- How does nurse self-concept change during the fourth semester of nursing school?
- How does a wellness course that includes stress management affect students’ stress?
- How are stress and nurse self-concept formation related?
After receiving institutional review board approval, all 54 BSN students enrolled in a required wellness course were invited to participate in this voluntary pilot study; 52 students completed both the pretest and posttest and were included in the study. Although described as fourth semester students, these students spent their first year taking prerequisites and were actually enrolled in their second semester of nursing courses. The students were concurrently enrolled in nursing fundamentals and a communication course. Early content in the wellness course included health behavior theory, nutrition, and pharmacology for across the lifespan. In the second half of the class, content on exercise, stress management, and complementary and alternative medicine was presented. At the beginning of the course, students were required to select one personal health area that they would like to improve and to devise a plan to meet their goals. The students were then asked to submit progress journals at the middle and end of the semester. The journals provided the instructor with an opportunity to provide student feedback, but they were not used data analysis.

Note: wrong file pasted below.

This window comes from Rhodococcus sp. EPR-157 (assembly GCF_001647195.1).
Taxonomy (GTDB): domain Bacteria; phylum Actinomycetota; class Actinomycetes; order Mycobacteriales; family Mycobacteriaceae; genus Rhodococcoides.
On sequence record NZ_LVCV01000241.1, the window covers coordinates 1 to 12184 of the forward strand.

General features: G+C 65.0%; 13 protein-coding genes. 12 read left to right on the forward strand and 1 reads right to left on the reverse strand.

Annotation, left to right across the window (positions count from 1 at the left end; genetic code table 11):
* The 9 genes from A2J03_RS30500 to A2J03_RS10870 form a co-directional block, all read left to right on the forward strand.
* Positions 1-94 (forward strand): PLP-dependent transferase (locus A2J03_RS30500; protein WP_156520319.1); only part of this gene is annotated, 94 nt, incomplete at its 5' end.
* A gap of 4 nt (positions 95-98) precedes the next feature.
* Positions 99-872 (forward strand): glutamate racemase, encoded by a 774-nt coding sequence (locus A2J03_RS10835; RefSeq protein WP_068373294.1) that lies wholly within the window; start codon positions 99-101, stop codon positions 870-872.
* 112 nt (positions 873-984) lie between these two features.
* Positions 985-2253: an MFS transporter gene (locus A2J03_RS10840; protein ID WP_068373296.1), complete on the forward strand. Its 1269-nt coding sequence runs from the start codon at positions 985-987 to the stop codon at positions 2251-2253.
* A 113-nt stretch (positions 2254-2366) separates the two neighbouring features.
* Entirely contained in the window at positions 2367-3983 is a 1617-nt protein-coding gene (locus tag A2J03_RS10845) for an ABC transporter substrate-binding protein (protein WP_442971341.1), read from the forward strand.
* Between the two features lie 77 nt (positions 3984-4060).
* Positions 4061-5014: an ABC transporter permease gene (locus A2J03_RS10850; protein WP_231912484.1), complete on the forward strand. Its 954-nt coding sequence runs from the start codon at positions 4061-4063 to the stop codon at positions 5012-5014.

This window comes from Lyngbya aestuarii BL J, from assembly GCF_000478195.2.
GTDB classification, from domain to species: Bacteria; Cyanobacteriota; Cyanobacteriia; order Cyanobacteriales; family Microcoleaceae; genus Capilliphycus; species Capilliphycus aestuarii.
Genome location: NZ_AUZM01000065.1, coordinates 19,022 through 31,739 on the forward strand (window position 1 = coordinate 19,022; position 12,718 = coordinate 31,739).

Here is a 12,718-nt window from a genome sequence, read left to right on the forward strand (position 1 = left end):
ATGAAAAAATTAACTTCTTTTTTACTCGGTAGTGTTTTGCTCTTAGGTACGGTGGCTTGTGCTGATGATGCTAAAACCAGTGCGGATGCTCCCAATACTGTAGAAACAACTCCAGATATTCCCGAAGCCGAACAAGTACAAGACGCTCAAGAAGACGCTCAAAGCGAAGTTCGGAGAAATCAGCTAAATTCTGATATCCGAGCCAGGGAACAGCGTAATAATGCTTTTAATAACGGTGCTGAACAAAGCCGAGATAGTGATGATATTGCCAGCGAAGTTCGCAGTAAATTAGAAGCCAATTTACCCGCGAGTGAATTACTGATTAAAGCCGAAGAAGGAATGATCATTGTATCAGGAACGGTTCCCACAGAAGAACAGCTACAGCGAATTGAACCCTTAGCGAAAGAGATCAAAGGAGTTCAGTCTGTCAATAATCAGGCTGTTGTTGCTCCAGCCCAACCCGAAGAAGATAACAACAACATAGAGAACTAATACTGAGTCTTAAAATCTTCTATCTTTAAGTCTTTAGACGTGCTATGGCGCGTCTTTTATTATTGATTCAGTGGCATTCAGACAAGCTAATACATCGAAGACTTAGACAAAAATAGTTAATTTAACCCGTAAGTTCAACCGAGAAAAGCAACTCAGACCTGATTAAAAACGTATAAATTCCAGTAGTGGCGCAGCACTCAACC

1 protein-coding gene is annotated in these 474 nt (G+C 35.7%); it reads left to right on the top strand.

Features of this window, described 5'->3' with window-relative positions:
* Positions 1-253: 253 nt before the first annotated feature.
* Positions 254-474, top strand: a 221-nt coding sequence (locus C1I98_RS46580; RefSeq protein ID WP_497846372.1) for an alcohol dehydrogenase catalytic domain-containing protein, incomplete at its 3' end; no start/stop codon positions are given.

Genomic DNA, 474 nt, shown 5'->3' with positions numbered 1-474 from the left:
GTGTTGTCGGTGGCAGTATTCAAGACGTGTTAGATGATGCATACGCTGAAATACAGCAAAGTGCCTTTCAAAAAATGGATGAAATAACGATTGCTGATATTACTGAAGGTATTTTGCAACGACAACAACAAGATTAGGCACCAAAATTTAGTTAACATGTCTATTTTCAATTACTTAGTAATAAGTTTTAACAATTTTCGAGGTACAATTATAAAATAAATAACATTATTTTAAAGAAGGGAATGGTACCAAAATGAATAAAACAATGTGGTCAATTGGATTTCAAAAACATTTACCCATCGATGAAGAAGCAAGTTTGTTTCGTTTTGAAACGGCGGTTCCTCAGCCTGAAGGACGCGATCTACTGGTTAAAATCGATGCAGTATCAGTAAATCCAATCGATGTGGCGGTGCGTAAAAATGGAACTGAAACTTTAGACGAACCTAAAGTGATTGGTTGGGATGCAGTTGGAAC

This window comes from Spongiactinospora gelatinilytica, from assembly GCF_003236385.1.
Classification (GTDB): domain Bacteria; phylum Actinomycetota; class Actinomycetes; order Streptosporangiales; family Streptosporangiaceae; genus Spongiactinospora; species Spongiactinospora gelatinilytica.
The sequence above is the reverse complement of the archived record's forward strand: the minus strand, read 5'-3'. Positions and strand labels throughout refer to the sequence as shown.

At the beginning and end of the semester, students were asked to assess how they thought and felt about themselves as a nurse and to assess the manifestations of stress that they were experiencing. Measures were repeated at the end of the course. The anonymous data were kept in sealed packet identifiable only by a symbol the students drew. Students claimed the packets at the end of the semester to complete the posttest. Data were collected using the Nurse Self-Concept Questionnaire (NSCQ) and the Stress Warning Signals (SWS) checklist. The NSCQ is a 36-item, 8-point ordinal scale that measures the six facets of nurse self-concept identified by Cowin (2001). The NSCQ and has evidence of theoretical and construct validity. In this study, the NSCQ showed good internal consistency. Cronbach’s alpha scores for all scales were adequate, with total scales scores of 0.87 at baseline and 0.91 at exit. Designed as a self-assessment tool, the SWS checklist identifies 12 physical, 8 behavioral, 9 emotional, 8 cognitive, 10 spiritual, and 13 relational signs of stress (Benson-Henry Institute for Mind Body Medicine, 2010; Casey & Benson, 2004). When used as a summative scale, checking five or fewer symptoms indicates the user is most likely coping well. Checking more symptoms indicates that stress may be negatively affecting quality of life.
Data were analyzed using PAWS Statistics for Windows version 17 software. Fifty-two students completed both the pretest and posttest. All participants were female and primarily traditional students, with a mean age of 21.3 years. The groups’ ethnicity was 96% Caucasian. The students could be considered very high achievers, with a mean grade point average of 3.75 on entry into the program.